We know D.C. Get our free newsletter to stay in the know.

A morning roundup of news, opinion, and links from Washington City Paper and around the District. Send tips and ideas to citydesk@washingtoncitypaper.com.

Sign up: To get District Line Daily — or any of our other email newsletters — sent straight to your mailbox, click here.

Good morning from Washington City Paper! It’s Monday! If you spent the weekend grilling (we don’t blame you) and didn’t file your taxes, it is okay! You have one more day, thanks to Emancipation Day here in the District.

LEADING THE MORNING NEWS: Maryland has $50 million worth of unclaimed property. [Post] It’s Emancipation Day. [WAMU] Longer distance Metro riders will pay the most. [Examiner] It is going to be hot today. [WTOP]

YOUR DAILY QUALITY-OF-LIFE MEASUREMENT: On Friday, City Paper‘s Needle fell three points. The bad news: D.C. Health Care Finance human resources director never disclosed that the man making a “meteoric rise” through the agency was her son. The good news: Mandatory ethics pledge is actually mandatory. Take a look here.


It’s Official: Vincent Orange Will Continue To Be Your At-Large Councilmember: “With all the votes counted, Orange cruised to an easy 1,746 vote margin over his closest challenger, Sekou Biddle.”

Why You Should Pay Attention to Lumen8 Anacostia: Jonathan L. Fischer makes the case that Lumen8 Anacostia matters in a big way: “In several ways, Lumen8 is an interesting hybrid. For starters, it combines the concept of temporary retail and art spaces with, well, the all-night/all-purpose party spot. More importantly, it’s a cultural mashup. On Tuesday night, I met a handful of the artists who are exhibiting in the spaces on MLK and Good Hope, and they (mostly) live east of the Anacostia, (mostly) work in representational styles, and are (mostly) black. The Pink Line-curated occupants of the Lightbox space are (mostly) cultural-class mainstays (see familiar names like Bluebrain and Busboys & Poets), the art is (mostly) conceptual, and the people making it are (mostly) white. On Tuesday, Palermo described the whole thing as a meeting of west of the river and east of the river.”

The Howard Theatre District?: Lydia DePillis notices a real estate ad referring to the blocks around the newly renovated Howard Theatre. “That immediate area, with restaurants popping up all along Florida and 7th Street, is only going to become more desirable as the need to walk to U Street for food and entertainment diminishes. Nobody has tried to officially call it the Howard Theatre District—like some other artificial branding campaigns I could name—but the pretensions of a creative realtor are as good a way to get the ball rolling as any.”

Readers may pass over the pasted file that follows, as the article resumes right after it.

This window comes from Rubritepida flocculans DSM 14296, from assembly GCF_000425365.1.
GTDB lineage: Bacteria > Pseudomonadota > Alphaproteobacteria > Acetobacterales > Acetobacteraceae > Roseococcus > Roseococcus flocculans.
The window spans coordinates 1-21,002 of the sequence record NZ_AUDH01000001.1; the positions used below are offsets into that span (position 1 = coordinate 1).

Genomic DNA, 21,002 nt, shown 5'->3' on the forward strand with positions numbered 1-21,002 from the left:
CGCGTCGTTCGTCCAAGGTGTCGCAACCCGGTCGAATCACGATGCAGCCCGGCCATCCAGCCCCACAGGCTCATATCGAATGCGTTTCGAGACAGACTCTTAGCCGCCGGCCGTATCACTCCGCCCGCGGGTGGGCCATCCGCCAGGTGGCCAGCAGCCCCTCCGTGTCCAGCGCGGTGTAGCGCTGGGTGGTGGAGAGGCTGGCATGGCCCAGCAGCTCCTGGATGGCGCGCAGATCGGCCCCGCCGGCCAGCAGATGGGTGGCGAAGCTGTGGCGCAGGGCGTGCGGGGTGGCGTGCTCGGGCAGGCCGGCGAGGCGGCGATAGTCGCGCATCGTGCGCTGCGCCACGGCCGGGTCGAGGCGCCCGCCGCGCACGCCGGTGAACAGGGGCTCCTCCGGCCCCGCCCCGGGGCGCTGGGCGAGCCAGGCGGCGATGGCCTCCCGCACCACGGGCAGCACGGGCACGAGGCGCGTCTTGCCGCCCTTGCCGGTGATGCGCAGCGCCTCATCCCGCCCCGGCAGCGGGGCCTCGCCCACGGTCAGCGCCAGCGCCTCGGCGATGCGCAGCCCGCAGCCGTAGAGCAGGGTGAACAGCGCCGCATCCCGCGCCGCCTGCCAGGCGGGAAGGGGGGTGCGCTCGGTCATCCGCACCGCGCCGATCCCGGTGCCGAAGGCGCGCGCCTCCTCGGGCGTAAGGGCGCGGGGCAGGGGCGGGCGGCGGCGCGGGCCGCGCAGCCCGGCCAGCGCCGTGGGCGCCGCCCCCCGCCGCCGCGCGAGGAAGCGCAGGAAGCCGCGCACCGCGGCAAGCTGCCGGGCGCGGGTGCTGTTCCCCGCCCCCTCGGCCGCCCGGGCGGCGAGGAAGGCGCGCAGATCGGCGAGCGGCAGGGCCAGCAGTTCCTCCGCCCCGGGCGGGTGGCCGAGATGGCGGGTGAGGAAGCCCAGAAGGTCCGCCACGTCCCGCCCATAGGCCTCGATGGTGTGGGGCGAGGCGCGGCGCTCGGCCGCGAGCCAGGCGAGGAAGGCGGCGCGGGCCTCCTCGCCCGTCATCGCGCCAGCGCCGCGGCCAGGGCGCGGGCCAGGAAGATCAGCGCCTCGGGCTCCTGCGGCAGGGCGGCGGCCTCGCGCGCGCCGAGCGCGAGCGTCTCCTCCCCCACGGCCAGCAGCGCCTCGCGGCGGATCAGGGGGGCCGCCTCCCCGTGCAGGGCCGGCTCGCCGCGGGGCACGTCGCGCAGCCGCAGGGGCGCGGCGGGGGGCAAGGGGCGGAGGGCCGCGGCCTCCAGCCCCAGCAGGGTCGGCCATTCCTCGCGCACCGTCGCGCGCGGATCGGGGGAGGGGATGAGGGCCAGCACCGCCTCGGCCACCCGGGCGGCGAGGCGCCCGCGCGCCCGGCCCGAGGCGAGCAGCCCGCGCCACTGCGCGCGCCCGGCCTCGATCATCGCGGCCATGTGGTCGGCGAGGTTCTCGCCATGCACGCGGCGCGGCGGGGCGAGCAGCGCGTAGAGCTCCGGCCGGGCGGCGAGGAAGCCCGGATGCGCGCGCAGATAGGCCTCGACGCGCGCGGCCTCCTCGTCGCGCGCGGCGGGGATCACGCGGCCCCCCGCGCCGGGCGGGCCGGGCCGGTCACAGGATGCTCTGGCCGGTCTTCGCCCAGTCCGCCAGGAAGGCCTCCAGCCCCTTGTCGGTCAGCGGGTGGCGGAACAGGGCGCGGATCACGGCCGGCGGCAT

The Washington Ballet’s ALICE (in wonderland): Worth the Obligatory Standing Ovation: “You could say the standing ovation has lost some of its meaning. After all, just about any Kennedy Center show that’s pretty decent or better can be relied on to bring folks to their feet. But last night, the one the audience gave The Washington Ballet for its production of ALICE (in wonderland) felt utterly well-deserved. Crackling with energy and innovative movement, peopled by intriguing characters, and providing an incredible visual spectacle, the show was another feather in the cap for Artistic Director Septime Webre, who provided the vision behind the production and choreographed its movement.”

The Future 14th Street NW: D.C.’s Really Little Italy: Chris Shott points out that three new Italian restaurants are opening within a few blocks on 14th Street NW.

When In D.C. And Kind Of  A Dick: Shani Hilton is not feeling the new When In D.C. tumblr.



LOOSE LIPS DAILY POLITICS LINKS, by Alan Suderman (tips? lips@washingtoncitypaper.com)

  • LL is on vacation this week.

REAL ESTATE AND DEVELOPMENT LINKS, by Housing Complex blogger Lydia DePillis (tips? housingcomplex@washingtoncitypaper.com)

  • LivingSocial’s various downtown digs. [Post]
  • Hit Item Wholesale on the way out? [PoP]
  • The life, near-death, rebirth, and afterlife of the Old Post Office. [SoW]
  • Pedicabs, prepare to get regulated. [TBD]
  • Low Income Housing Tax Credits at risk? [GlobeSt]
  • Abe Pollin builds affordable housing from the grave. [WAMU]
  • “Isn’t it horrible enough that the vista west from the Capitol along the Mall has been despoiled by the hideousness of Rosslyn across the river?” [Intowner]
  • Today on the market: Ridge Street.

ARTS LINKS, by Jonathan L. Fischer (tips? artsdesk@washingtoncitypaper.com)

  • D.C. new-play incubator The Inkwell mounts its first full production, at Round House. [Post]
  • A tale of two emancipation statues [Post]
  • Local swampy steampunkers The Torches played their first show before the members had all practiced in the same room, and other fun facts [DCist]
  • Art rockers Silo Halo discusses the making of their new album, Night and the City [Vinyl District]
  • Avert your eyes: Photos from the Cherry Blossom Parade [HuffPo]

FOOD LINKS, by Young & Hungry columnist Chris Shott (tips? hungry@washingtoncitypaper.com)

  • Mmmm…bacon beer. [We Love DC]
  • Try the Lobster Monster Roll at Zabb Modern Asian. [Girl Meets Food]
  • Mintwood Place is now serving brunch. [Washingtonian]
  • Big crowd at Meridian Pint for DC Brau‘s anniversary bash [Twitter]
  • Seven D.C. brunches that don’t suck. [Serious Eats]
  • Oyster Fest at Hank’s Oyster Bar is set for April 21. [Borderstan]
  • Filter Coffeehouse 2.0 is coming along in Foggy Bottom [PoP]
  • New York’s Marcus Samuelsson digs D.C.’s Ethiopian food scene. [Eater]
  • Yellowfin tuna linked to salmonella outbreak [AP]